A change of scenery is a change of sound. At least, this seems to be case with the Virginia-born drummer Scott McLemore, who has been a vital presence on the music scene in New York, but now is part of the significantly smaller, but nevertheless bourgeoning Icelandic jazz community.
When McLemore released Found Music
on Fresh Sound New Talent in 2006, he enlisted a group of likeminded musicians who reflected the dynamic pulse of the city. Especially saxophonist Tony Malaby
, who helped to shape the aesthetic of the record with a tone that embodied a searching brand of advanced post-modern swing with plenty of room for rhythmical surprises.
On Remote Location
, McLemore has allied himself with a stylist just as strong as Malaby, albeit with a decidedly softer approach. Óscar Gudjonsson's control of timbre is impressive as he gently sings himself through the balladic "Secrets of the Earth," with a porous sensitivity balanced by pianist Sunna Gunnlaugs
' rich chordal voicings and guitarist Andrés Thor's finely tuned sense of melody.
Silence and space play an important role on an album that is far removed from the urban environment. Instead, the music sometimes seems to grow silently like flowers cracking through ice, but it never becomes dull. Beneath the tranquility, there's plenty of movement that evolves organically from the structure of the compositions, where melodic motifs are explored in detail.
There's clearly an inspiration from the Nordic/ECM tradition, which is also acknowledged on "Balkelero," a composite of two of McLemore's Norwegian inspirations: the group Masqualero and composer/pianist Jon Balke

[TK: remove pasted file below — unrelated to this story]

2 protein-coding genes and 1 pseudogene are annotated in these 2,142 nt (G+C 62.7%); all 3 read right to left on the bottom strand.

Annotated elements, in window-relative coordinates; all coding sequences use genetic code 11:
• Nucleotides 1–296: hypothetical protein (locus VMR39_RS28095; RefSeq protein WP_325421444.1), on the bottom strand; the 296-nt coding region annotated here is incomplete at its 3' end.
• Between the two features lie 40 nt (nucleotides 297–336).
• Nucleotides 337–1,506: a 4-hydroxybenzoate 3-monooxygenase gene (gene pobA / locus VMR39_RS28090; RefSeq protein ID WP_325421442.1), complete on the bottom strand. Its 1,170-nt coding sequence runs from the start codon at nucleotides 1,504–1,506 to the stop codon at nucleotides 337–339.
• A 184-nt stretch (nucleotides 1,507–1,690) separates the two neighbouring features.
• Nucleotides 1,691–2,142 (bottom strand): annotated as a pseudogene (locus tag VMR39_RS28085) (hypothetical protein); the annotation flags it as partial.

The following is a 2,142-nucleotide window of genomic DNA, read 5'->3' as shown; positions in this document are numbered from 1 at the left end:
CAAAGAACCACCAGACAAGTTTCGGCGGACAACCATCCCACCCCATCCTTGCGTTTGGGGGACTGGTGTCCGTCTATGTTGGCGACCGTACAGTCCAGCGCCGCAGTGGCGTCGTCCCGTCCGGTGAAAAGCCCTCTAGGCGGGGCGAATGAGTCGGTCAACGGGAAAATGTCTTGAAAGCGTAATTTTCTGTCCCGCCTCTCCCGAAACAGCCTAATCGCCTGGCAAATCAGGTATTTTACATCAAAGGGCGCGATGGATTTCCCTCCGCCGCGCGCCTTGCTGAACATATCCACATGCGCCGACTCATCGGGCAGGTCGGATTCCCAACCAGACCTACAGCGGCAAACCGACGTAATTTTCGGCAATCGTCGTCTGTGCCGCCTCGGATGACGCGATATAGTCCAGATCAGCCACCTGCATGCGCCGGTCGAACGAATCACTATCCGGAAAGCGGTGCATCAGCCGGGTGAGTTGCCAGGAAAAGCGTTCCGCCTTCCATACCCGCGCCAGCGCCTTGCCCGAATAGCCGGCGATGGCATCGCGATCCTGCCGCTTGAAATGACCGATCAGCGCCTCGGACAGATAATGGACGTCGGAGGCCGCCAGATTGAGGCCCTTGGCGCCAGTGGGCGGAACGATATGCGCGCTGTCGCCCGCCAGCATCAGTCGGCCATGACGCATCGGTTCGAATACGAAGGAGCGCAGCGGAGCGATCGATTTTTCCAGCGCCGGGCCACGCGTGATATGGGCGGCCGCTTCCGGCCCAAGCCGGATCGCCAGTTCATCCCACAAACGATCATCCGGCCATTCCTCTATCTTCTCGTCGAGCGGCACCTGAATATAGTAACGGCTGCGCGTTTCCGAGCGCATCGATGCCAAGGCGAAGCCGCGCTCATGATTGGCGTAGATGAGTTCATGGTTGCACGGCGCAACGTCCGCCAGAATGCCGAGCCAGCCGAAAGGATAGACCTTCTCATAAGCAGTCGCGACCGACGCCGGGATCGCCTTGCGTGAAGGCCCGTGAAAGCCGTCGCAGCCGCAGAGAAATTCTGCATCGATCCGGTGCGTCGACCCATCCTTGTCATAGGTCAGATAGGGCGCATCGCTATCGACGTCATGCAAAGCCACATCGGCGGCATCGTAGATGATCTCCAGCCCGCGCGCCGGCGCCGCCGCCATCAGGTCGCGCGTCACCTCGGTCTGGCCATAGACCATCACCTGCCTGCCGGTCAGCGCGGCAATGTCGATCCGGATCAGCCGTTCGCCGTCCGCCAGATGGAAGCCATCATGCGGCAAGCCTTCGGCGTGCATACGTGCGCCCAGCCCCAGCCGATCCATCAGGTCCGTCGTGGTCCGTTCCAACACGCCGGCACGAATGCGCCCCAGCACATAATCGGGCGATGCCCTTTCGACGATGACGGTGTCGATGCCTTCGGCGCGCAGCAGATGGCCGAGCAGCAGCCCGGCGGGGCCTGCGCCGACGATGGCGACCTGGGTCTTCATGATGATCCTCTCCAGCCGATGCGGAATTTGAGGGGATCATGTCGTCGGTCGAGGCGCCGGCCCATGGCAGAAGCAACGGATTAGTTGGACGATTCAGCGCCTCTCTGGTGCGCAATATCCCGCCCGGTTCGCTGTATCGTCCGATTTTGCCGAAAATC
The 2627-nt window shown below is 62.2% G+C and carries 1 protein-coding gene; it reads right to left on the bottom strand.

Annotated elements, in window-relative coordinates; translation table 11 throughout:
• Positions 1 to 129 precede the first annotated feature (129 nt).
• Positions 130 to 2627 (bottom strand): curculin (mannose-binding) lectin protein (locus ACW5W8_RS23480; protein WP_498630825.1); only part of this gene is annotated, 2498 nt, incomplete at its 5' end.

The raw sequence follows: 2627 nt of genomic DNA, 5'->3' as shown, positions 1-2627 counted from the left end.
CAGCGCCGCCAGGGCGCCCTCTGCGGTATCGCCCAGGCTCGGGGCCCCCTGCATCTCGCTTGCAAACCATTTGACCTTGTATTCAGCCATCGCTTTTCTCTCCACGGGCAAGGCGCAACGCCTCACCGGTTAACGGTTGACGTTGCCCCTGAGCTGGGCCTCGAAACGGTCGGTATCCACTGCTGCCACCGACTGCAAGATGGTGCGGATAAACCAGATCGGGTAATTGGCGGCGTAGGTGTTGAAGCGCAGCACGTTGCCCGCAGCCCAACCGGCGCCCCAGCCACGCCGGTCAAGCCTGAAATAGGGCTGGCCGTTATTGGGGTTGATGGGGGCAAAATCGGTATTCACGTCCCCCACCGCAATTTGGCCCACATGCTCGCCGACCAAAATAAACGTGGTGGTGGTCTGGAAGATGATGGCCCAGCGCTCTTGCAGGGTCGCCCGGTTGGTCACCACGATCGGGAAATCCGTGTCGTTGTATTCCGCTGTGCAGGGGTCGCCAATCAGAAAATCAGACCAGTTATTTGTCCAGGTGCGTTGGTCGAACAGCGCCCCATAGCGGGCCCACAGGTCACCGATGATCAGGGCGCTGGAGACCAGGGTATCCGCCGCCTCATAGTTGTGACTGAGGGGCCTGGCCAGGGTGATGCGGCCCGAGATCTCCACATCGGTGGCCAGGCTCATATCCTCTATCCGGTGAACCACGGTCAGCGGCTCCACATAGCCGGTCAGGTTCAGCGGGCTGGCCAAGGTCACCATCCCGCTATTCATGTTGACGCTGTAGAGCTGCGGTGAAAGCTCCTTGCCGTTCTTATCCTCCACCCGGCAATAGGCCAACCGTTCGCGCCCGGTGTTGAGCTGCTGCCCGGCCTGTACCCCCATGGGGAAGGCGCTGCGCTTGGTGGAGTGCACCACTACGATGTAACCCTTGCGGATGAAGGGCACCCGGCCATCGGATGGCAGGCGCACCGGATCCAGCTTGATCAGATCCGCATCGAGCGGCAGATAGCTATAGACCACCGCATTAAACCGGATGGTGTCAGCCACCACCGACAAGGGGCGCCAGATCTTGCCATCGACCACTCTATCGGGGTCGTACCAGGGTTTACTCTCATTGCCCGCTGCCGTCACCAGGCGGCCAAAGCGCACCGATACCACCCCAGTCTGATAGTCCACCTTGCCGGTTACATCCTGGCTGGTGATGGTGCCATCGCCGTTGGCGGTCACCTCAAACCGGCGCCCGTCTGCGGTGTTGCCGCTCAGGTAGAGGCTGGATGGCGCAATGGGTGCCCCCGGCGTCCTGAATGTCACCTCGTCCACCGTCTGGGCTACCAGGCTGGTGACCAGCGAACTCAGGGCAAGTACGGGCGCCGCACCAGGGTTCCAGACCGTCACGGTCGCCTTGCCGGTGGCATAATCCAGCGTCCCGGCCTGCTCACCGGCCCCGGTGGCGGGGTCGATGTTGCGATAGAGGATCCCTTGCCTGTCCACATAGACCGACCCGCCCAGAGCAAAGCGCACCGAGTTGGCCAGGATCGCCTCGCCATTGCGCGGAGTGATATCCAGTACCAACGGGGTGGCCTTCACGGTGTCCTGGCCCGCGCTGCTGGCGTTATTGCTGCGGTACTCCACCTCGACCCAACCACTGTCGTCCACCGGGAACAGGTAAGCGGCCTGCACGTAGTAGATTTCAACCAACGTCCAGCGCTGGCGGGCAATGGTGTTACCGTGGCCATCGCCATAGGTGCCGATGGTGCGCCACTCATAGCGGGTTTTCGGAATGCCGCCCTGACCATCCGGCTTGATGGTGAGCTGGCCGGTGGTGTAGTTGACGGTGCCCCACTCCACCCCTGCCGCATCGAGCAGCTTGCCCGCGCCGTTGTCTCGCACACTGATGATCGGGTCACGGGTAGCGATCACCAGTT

. McLemore combines the sense of silence and open space with shrewd rhythmical breaks and between rattling percussion and tentative bass lines, a shimmering melody rises.Remote Location
reflects an artist that has changed place and sound, and developed the advanced urban grooves of the past into a more subdued and lyrical sound, but there's also a sense of history and continuation. At its heart, Found Music
remains a lyrical record, and Remote Location
retains much of its predecessor's rhythmical propulsion, only it now speaks as a sophisticated undercurrent.
Remote Location; Secrets of Earth; Citizen Sitting Zen; Una Danza En
La Cocina; Charlottesville; Dunegrass; Woods At Night; Waking;
Balkelero; Don't Miss the Signs; Movement for Motian.
Scott McLemore: drums; Óskar Guðjónsson: tenor sax; Andrés Thor:
accoustic and electric guitar; Sunna Gunnlaugs: piano and wurlitzer; Róbert Þórhallsson: contrabass, electric and acoustic bass guitar.